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How Is Disney Dealing with the Threat of Internet Television?

- By Sangara Narayanan

Disney (DIS) is an entertainment conglomerate with revenues coming in from multiple segments, from their media network that includes marquee names such as ESPN, ABC and several Disney channels, from parks and resorts spread around the world, from consumer products, from studio entertainment units that produce and acquire live-action and animated motion pictures, from direct-to-video content, from musical recordings and live stage plays and from their interactive segment that creates and delivers branded entertainment and lifestyle content across media platforms.


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A Stable Revenue Generation Machine

Though its entertainment-based revenue stream does not look that diversified with nearly 44% of their 2015 revenue coming in from media networks, Disney earns a significant portion from other segments as well, thus insulating its top line growth from being dependent on a single segment.

Disney has been extremely consistent with its revenue growth since the recession. The company has managed to grow its sales in the 4% to 9% range for the last six years - not a small achievement for a company of this size. With $155 billion in market capitalization at the time of writing, Disney's stock is trading at 17.4 times earnings and 16 times forward earnings.

The biggest moat that Disney has is its investment of time and money in sports entertainment via their ESPN brand. With multiple channels reaching all over the world, ESPN already has a significant global presence and, as such, it will be hard to expect this unit to keep growing for ever. At the same time, it can be a huge cash flow machine for the company for decades.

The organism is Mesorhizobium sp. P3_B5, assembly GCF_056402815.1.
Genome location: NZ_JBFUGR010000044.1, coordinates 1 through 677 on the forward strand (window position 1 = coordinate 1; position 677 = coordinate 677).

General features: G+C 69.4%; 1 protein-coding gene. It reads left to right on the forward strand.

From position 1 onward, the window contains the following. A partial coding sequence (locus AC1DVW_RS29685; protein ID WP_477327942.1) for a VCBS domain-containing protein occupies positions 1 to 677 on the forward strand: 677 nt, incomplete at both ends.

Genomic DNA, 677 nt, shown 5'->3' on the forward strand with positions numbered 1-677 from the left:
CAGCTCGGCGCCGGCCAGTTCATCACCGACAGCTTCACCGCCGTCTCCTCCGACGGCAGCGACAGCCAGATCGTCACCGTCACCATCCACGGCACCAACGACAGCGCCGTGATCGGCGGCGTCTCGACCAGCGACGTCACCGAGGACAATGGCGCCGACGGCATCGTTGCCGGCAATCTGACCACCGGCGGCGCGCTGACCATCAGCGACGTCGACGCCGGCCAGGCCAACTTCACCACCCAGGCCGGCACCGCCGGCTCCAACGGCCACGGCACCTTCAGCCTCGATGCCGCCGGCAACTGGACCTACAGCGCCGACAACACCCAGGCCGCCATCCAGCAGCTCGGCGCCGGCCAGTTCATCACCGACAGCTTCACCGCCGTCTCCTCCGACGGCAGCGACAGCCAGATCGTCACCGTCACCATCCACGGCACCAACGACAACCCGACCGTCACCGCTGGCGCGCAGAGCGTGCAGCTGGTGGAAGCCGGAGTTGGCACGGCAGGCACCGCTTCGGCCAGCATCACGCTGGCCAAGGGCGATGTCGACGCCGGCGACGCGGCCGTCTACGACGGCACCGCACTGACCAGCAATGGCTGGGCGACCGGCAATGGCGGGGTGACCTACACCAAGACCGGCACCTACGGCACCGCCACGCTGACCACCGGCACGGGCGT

Is Internet TV a Threat to Disney?

The future of the television has been increasingly under pressure due to the growth in on-demand video services provided over the internet. It is extremely possible in the future that all of us end up moving from cable-TV-based content consumption to internet-on-demand-based video consumption. YouTube has started broadcasting sports events live, Twitter has been signing deals to get NFL live streaming and the list goes on.

Though this threat of tech companies pushing into the live sports streaming market is real, it is still many years away from breaking the hold that TV has on the market. In anticipation, Disney has made a 33% investment in Hulu LLC, one of the top video-on-demand service providers in the United States. In addition, Disney also sells its programs to subscription video-on-demand (SVOD) services, such as Netflix (NFLX), Hulu and Amazon (AMZN). Fortunately, the company understands the need to have a presence in this new and growing area.

Unlike some companies that sit and watch their market erode in front of their eyes as other companies disrupt their core offerings - like Blackberry (BBRY) watched Apple (AAPL) pull the carpet out from under them - Disney, despite being one of the oldest companies in the world, understands the undercurrents of the industry and is already positioning itself in this new area. With sports fans present all over the world, sports programming requires constant negotiations and a keen eye for deal-making, an expertise that Disney has built over many years.

Nobody is going to stop Netflix from signing a deal to live-broadcast a soccer game in Europe or an NFL game in the United States. It is always a possibility. But from Disney's point of view, they will be just another bidder in the auction, as the company already knows how to broadcast via the new delivery system and have Hulu in their books if the entire world decided to watch everything on the internet tomorrow.

As such, Disney has found a very effective way to manage its risks and there are not many companies that can break the moat of safety they have built around themselves.

Disclosure: I have no positions in any stocks mentioned and no plans to initiate any positions within the next 72 hours.

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This article first appeared on GuruFocus.